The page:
James wailed and bolted after the shattered parcel, but Gilmore grabbed his shirt and swung him back toward the wall. A loud ripping sound accompanied the thud of James’ body hitting the wall. “Where do you think you’re going, moron? Oh, too bad, we tore your shirt. Let’s just pull that off.” James, now weeping, didn’t protest as the dingy cotton T-shirt was pulled over his head.
Robert heard the click click of boots coming down the hallway and felt sick. Sitting hunched and miserable on the bench, he moved his hands from his forehead to his ears, blocking out the screams in advance. He couldn’t bear this again. James was little more than a child, late teens or early twenties Robert guessed. But developmentally more like seven or eight years of age. There were few things worse than witnessing the beating of a helpless person, especially an innocent one. It was worse than being beaten yourself. The thought gave Robert a sudden jolt.
The metallic jangle of keys in the lock confirmed that Murray was back. Robert raised his head and straightened, suddenly filled with a detached calm. He watched as Attendant Murray came through the door, now with the wooden pole held tightly in his fist. Robert’s gaze went to Gilmore’s hard face and then to the yellowish-green bruises on James’ back.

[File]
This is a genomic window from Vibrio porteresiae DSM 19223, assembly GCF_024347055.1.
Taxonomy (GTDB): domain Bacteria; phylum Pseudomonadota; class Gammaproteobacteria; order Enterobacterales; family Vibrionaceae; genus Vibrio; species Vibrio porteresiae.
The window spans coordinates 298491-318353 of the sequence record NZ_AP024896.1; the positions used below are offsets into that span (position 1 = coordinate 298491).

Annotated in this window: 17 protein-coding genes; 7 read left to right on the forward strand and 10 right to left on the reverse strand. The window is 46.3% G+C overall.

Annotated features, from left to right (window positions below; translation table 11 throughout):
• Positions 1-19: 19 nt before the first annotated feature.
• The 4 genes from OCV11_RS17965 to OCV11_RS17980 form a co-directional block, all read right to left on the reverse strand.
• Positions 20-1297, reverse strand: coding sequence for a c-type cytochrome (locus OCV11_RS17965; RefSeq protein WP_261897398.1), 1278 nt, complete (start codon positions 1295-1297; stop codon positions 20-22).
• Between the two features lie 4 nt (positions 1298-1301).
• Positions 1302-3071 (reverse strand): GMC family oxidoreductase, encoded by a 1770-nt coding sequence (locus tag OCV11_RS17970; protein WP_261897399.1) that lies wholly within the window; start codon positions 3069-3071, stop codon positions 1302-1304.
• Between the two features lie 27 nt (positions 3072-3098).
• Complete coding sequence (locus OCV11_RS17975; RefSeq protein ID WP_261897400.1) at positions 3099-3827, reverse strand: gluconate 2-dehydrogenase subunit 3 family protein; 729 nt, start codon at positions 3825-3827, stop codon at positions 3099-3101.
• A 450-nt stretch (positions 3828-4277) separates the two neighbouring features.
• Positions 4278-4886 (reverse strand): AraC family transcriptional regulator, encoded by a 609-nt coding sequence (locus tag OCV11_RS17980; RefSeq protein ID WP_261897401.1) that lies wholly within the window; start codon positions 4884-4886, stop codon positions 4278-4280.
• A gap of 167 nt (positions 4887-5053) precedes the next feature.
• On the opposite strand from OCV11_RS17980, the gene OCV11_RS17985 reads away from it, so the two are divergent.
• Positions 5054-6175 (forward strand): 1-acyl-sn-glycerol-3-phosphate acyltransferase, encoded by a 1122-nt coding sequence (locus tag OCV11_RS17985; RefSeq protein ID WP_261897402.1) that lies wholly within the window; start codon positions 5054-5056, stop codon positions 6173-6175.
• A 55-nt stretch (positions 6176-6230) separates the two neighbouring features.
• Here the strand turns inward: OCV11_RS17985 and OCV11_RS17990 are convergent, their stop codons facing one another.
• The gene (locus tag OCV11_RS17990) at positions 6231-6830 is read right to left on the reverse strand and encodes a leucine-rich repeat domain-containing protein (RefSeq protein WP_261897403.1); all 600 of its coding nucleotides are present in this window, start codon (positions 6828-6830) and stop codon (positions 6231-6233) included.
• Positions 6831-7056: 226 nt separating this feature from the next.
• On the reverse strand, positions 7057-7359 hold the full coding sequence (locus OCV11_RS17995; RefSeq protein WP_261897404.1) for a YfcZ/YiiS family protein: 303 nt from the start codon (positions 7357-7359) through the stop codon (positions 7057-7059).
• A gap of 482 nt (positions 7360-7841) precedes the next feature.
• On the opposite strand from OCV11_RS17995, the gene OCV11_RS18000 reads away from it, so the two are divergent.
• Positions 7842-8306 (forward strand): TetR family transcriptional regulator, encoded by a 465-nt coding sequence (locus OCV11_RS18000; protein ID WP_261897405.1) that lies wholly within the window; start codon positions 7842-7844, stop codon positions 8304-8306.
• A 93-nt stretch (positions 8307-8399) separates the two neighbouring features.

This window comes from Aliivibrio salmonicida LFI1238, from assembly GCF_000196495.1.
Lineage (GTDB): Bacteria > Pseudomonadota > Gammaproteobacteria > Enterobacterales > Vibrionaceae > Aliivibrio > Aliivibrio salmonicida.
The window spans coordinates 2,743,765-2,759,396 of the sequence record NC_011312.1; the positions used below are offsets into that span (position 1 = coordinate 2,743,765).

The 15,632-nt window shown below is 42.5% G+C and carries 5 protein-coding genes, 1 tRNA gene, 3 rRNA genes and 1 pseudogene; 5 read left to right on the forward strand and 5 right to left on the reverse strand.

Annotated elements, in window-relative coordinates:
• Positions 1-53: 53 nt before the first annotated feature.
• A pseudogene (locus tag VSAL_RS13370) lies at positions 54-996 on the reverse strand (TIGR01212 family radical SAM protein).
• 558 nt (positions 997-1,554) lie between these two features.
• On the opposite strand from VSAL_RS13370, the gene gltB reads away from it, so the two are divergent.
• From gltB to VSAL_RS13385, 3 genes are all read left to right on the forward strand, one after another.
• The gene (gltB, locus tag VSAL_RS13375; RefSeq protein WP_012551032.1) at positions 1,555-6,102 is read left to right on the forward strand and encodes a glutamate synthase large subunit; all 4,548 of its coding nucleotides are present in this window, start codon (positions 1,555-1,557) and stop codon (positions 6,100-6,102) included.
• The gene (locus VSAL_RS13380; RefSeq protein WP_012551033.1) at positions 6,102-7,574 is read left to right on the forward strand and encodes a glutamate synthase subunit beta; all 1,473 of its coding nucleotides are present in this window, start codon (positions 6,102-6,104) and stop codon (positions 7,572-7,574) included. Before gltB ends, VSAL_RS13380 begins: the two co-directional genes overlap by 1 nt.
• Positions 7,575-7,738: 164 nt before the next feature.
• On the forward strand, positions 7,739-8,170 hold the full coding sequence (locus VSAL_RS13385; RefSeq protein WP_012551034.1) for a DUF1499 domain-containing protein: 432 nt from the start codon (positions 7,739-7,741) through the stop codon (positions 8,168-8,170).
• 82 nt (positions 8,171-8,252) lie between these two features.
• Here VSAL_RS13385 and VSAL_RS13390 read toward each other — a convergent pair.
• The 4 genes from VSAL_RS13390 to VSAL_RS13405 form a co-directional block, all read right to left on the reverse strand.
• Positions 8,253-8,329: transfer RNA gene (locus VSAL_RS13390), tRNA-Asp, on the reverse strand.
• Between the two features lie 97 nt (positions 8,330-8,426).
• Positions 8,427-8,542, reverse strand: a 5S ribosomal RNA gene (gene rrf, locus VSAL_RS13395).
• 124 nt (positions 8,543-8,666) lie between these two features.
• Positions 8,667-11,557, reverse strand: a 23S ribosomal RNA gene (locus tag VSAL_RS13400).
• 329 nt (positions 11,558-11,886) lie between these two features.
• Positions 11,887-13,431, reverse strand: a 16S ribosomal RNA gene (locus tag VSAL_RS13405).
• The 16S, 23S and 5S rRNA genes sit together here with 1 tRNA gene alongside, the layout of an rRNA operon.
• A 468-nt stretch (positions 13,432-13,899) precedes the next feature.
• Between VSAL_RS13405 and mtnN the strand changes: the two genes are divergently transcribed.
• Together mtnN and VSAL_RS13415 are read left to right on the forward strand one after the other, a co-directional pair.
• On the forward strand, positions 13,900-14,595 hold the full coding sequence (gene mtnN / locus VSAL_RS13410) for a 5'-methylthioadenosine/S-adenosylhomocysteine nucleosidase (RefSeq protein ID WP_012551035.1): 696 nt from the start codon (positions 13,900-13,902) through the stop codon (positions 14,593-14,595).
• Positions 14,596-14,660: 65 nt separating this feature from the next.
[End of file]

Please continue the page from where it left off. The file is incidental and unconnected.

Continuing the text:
Robert stood. “You bastards think you’re so tough. You should pick on someone your own size.” Robert heard the words leaving his mouth but felt disconnected from them. He took a few steps toward the attendants, but then stopped. He needed to draw the men to his side of the dayroom.
Gilmore and Murray turned in unison to look at him.
“What did you say?” Gilmore’s voice was incredulous as he took the pole from Murray, his gaze fixed on Robert.
“You heard me.” Robert spat on the floor in front of the men as they approached, hoping to convey an unmistakable—and for Gilmore, irresistible—message of contempt and defiance.
It worked. Gilmore stared, mouth slightly agape in disbelief, at the spot on the floor where Robert’s challenge had landed. Then he looked up, a venomous smile spreading slowly across pale, thin lips. “You’re going to clean that up.” The attendant’s voice oozed with calm menace—and a chilling promise.